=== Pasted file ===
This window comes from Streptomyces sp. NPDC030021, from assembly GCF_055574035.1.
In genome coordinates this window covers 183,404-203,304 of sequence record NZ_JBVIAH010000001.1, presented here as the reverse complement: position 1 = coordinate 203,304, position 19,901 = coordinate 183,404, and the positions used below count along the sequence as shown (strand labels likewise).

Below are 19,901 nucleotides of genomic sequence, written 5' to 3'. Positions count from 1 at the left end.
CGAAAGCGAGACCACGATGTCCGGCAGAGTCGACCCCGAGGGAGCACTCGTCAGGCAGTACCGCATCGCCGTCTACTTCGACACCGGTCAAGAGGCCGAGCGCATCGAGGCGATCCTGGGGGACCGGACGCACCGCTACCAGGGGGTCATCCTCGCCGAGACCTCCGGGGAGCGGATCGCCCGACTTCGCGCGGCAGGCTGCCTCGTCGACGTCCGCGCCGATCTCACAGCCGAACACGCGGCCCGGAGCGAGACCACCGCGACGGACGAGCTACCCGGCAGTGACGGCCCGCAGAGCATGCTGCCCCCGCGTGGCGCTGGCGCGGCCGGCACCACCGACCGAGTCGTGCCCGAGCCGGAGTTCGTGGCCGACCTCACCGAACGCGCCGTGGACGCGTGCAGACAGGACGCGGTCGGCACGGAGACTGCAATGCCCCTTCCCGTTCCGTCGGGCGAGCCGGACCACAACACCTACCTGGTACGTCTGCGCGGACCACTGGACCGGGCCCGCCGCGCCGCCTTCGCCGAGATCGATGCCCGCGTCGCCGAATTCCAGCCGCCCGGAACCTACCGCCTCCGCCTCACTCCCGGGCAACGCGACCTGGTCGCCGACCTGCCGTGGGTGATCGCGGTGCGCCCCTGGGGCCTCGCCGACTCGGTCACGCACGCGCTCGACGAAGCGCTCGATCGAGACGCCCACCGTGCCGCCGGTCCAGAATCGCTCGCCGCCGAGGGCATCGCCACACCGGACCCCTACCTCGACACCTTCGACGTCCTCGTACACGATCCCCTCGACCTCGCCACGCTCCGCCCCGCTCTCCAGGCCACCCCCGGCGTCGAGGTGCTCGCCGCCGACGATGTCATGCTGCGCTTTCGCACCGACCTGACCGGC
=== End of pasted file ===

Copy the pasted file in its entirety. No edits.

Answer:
This window comes from Streptomyces sp. NPDC030021, from assembly GCF_055574035.1.
In genome coordinates this window covers 183,404-203,304 of sequence record NZ_JBVIAH010000001.1, presented here as the reverse complement: position 1 = coordinate 203,304, position 19,901 = coordinate 183,404, and the positions used below count along the sequence as shown (strand labels likewise).

Below are 19,901 nucleotides of genomic sequence, written 5' to 3'. Positions count from 1 at the left end.
CGAAAGCGAGACCACGATGTCCGGCAGAGTCGACCCCGAGGGAGCACTCGTCAGGCAGTACCGCATCGCCGTCTACTTCGACACCGGTCAAGAGGCCGAGCGCATCGAGGCGATCCTGGGGGACCGGACGCACCGCTACCAGGGGGTCATCCTCGCCGAGACCTCCGGGGAGCGGATCGCCCGACTTCGCGCGGCAGGCTGCCTCGTCGACGTCCGCGCCGATCTCACAGCCGAACACGCGGCCCGGAGCGAGACCACCGCGACGGACGAGCTACCCGGCAGTGACGGCCCGCAGAGCATGCTGCCCCCGCGTGGCGCTGGCGCGGCCGGCACCACCGACCGAGTCGTGCCCGAGCCGGAGTTCGTGGCCGACCTCACCGAACGCGCCGTGGACGCGTGCAGACAGGACGCGGTCGGCACGGAGACTGCAATGCCCCTTCCCGTTCCGTCGGGCGAGCCGGACCACAACACCTACCTGGTACGTCTGCGCGGACCACTGGACCGGGCCCGCCGCGCCGCCTTCGCCGAGATCGATGCCCGCGTCGCCGAATTCCAGCCGCCCGGAACCTACCGCCTCCGCCTCACTCCCGGGCAACGCGACCTGGTCGCCGACCTGCCGTGGGTGATCGCGGTGCGCCCCTGGGGCCTCGCCGACTCGGTCACGCACGCGCTCGACGAAGCGCTCGATCGAGACGCCCACCGTGCCGCCGGTCCAGAATCGCTCGCCGCCGAGGGCATCGCCACACCGGACCCCTACCTCGACACCTTCGACGTCCTCGTACACGATCCCCTCGACCTCGCCACGCTCCGCCCCGCTCTCCAGGCCACCCCCGGCGTCGAGGTGCTCGCCGCCGACGATGTCATGCTGCGCTTTCGCACCGACCTGACCGGC